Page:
COLOGNE (Reuters) – Germans in Cologne swapped their traditional Carnival festivities for an anti-war rally on Monday that featured parade floats lampooning Russian President Vladimir Putin and Belarusian President Alexander Lukashenko.
The Cologne Carnival parade, at which clubs traditionally poke fun at Germany’s politicians with colourful floats, was cancelled last week in favour of a “peace demonstration” after Russia invaded Ukraine in the biggest assault on a European country since World War Two.
Carnival is hugely popular in parts of western Germany, especially in Rhineland cities such as Cologne and Duesseldorf, where festivities peak on Shrove Monday – or “Rose Monday” – with tens of thousands attending street parades featuring comical or satirical floats.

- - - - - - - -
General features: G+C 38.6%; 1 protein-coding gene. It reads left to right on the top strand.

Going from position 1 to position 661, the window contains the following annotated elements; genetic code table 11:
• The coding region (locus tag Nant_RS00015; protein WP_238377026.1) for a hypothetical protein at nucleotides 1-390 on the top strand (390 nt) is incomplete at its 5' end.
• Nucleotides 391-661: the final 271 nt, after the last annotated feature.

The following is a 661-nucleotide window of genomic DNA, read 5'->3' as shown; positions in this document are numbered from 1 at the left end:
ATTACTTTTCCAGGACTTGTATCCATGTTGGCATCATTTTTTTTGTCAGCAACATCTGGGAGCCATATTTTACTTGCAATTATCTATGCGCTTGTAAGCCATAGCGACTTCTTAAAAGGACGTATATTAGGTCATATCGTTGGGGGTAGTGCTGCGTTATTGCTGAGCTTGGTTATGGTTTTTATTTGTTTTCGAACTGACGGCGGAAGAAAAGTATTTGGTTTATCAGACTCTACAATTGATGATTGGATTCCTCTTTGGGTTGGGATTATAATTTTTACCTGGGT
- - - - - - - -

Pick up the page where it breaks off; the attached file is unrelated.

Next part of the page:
Thousands of people flocked to the parade route on Monday, many wearing costumes in blue and yellow, the colours of Ukraine’s national flag, and carrying signs reading “Peace” and “Stop Putin”.
One float in the parade depicted Putin as a puppet master pulling the strings of Lukashenko, and another featured a dove speared by a Russian flag.
The rally follows several days of protests against the invasion in cities around the world, including in Russia where almost 6,000 people have been detained at anti-war rallies since Thursday, the OVD-Info protest monitor said on Sunday.
(Reporting by Thilo Schmuelgen; Writing by Maria Sheahan; Editing by Miranda Murray and Mark Heinrich)